Hudson Fasching has been busy doing homework. ©2016, Dan Hickling, Olean Times Herald

Sabres rookies Hudson Fasching, Casey Nelson acclimating to NHL life

BUFFALO – On Wednesday night, hours before Sabres rookie Hudson Fasching had to be at the First Niagara Center to prepare for his fourth NHL game, he was in his hotel room taking a quiz.

Fasching, 20, has kept working toward his entrepreneurial management degree since leaving the University of Minnesota last week following his junior season. He’s taking classes online and is on track to graduate in May.

Three nights earlier, Fasching wrote a one-page paper – it was a case study on Zip Car to examine start-up companies – in his Detroit hotel room for his new business feasibility class.

“It’s kind of one thing after another,” Fasching said Thursday prior to the Sabres’ 4-1 win against the Toronto Maple Leafs. “Doing stuff on the road’s never fun. But you get it done. It’s not too stressful.”

Make no mistake, the affable Fasching’s enjoying his new life. Going through everything with defenseman Casey Nelson, who left Minnesota State University last week, has made the experience easier for the winger. The rookies are neighbors in the hotel and already good friends.

“It’s been awesome,” said Nelson, 23. “We’ve kind of leaned on each other at times, hanging out a lot. It’s definitely nice to have someone in the same position going through it with you.”

The NHL, of course, has wowed both youngsters. Nelson was playing soccer underneath the stands with some teammates Monday before the Sabres’ 3-2 loss inside Joe Louis Arena when they were told to move to the side because Gordie Howe, one most iconic figures in hockey history, was coming through.

“I think everyone’s eyes kind of opened a little wider than they were,” said Nelson, who has also kept taking classes. “It was definitely an unbelievable experience.”

To Fasching, “the quality of everything” is incredible. He said even opening the refrigerator at the rink and seeing water impressed him.

“It’s just the little things,” he said. “Just the overall quality. Just the way you’re treated, it’s second to none. It’s just spectacular.”

Fasching scored a nifty goal just minutes into his debut Saturday afternoon, which immediately relaxed him.

“It almost relaxed me too much to a point to where I was like, ‘OK, I’m comfortable now,’” he said. “I still think I need to focus on making sure I move my feet. I was talking to coaches today, looking through some video. …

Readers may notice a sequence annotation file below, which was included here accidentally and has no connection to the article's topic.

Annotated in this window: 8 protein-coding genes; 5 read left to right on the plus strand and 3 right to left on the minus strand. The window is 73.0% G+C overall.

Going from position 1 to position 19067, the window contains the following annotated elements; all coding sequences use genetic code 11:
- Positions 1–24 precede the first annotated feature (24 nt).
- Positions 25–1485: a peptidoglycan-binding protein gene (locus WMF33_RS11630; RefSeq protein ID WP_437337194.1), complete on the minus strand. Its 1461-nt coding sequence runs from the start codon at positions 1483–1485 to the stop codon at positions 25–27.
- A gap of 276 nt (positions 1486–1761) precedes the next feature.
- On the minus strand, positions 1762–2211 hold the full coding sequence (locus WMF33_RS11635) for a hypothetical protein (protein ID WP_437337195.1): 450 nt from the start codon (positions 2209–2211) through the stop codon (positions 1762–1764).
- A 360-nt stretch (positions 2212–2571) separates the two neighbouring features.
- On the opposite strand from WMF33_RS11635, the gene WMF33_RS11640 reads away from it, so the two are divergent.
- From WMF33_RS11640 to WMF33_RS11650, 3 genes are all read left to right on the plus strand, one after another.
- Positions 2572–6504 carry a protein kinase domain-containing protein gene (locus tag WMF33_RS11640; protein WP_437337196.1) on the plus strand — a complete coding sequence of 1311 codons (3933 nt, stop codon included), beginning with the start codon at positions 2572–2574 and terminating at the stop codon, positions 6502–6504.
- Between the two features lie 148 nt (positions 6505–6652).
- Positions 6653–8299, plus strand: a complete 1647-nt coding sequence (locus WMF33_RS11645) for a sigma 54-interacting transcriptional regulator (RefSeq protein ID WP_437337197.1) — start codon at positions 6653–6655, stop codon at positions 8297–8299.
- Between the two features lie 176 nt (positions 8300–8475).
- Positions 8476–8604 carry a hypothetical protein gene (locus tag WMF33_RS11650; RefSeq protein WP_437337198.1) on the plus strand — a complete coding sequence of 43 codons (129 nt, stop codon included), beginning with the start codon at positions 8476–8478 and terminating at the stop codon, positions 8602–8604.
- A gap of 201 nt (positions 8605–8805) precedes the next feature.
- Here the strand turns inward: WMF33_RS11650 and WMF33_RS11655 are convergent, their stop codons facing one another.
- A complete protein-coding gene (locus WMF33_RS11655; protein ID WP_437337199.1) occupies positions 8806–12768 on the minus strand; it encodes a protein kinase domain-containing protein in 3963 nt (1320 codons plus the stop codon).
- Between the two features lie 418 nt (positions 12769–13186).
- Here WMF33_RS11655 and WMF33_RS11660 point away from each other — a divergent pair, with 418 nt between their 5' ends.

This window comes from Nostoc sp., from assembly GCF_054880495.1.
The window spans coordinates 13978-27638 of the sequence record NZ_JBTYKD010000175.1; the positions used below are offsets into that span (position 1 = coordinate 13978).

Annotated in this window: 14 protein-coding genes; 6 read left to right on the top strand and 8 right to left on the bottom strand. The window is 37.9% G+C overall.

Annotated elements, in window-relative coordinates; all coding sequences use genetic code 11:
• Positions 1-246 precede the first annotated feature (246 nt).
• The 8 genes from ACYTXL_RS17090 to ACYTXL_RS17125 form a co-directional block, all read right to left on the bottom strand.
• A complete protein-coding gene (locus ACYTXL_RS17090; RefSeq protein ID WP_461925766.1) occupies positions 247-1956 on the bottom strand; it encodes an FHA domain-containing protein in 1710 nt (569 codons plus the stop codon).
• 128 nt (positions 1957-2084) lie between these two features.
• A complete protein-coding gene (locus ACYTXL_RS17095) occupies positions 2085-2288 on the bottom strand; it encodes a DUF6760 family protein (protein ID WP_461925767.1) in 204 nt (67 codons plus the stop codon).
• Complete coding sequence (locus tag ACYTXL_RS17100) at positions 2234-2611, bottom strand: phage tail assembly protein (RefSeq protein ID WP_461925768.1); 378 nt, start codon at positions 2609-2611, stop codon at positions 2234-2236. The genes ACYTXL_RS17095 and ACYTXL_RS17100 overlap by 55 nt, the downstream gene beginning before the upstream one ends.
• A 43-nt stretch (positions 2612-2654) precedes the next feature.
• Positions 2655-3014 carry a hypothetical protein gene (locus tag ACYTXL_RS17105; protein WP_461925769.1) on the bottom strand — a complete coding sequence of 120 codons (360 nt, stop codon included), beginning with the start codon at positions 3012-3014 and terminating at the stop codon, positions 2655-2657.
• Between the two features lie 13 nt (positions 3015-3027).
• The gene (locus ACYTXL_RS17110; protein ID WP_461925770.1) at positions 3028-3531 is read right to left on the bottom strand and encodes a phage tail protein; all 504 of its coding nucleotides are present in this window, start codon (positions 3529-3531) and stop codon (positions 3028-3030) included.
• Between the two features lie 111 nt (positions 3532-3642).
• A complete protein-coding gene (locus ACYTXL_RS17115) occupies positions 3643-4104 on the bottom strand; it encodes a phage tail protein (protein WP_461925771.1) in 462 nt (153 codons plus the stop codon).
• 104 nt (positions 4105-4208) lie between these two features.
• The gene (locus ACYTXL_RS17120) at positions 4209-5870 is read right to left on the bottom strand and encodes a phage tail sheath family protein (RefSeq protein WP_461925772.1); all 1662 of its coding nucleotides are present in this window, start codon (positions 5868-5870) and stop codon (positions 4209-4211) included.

“I don’t want to get too relaxed, too comfortable. I want to make sure I still have a lot of energy, playing with pace.”

Fasching played on the right wing Thursday beside Ryan O’Reilly, who switched back to center after a game on the wing, and Zemgus Girgensons.

If the Sabres were still in the hunt for the postseason, then perhaps goalie Robin Lehner would’ve battled through his ankle injury and kept playing, coach Dan Bylsma said.

“I can’t say that for sure,” Bylsma said. “It might’ve been the case if we were in a different spot in the standings right now and fighting for a playoff spot.”

Instead, Lehner underwent season-ending surgery earlier this week. The Swede, 24, suffered a high right ankle sprain opening night and missed three months before returning for a strong 20-game run. He jammed his tender ankle into the post twice in a week earlier this month, ending his season.

Bylsma said Lehner’s surgery was related to “instability,” not a break or any ligament damage.

Following four weeks off, Bylsma said Lehner can start rehabbing. He can get back to his normal summer routine at six weeks.

While Lehner looked impressive in limited action – he went 5-9-5 with a 2.47 goals-against average and a .924 save percentage – his season is still a huge disappointment.

The Sabres traded a first-round pick to Ottawa for him to be their 60-game starter. After getting injured Oct. 8, he didn’t play again until Jan. 15. He last played March 16.

“Once he rehabbed, once he got back to playing … especially in that 10-game segment (in February and early March), he showed us quite a bit, what kind of goalie he can be,” Bylsma said.

Still, Lehner, who missed the final three months of 2014-15 because of a concussion, will have played 21 NHL games in 20 months at the start of next season.

In other news, Bylsma said winger Evander Kane’s season is over. Kane suffered an upper-body injury Monday and needs two to three weeks of recovery. Kane finished with 20 goals and 35 points in 65 games in his first season with the Sabres.

Bylsma also said winger Tyler Ennis, out with a concussion since Dec. 30, could still play this season. Four games are left. Ennis still hasn’t started practicing but has been skating.

“Still have hope to see the possibility of getting him in practices,” Bylsma said.

Ennis can’t be rushed.

“He’s done some extensive workouts for about seven days and he’s improving,” Bylsma said. “There is a continued sign that he’s getting better.”

Bylsma said he talked to Ennis on Wednesday and the former 20-goal scorer is “excited about where he’s at.”

The Leafs recalled four players, including former Sabres defenseman T.J. Brennan, and sent four players down Thursday morning. Brennan has enjoyed a monster AHL season, scoring 24 goals and 67 points in 67 games with the Toronto Marlies.

Brennan, 26, played 21 games with the Sabres. Thursday was his 48th NHL appearance.

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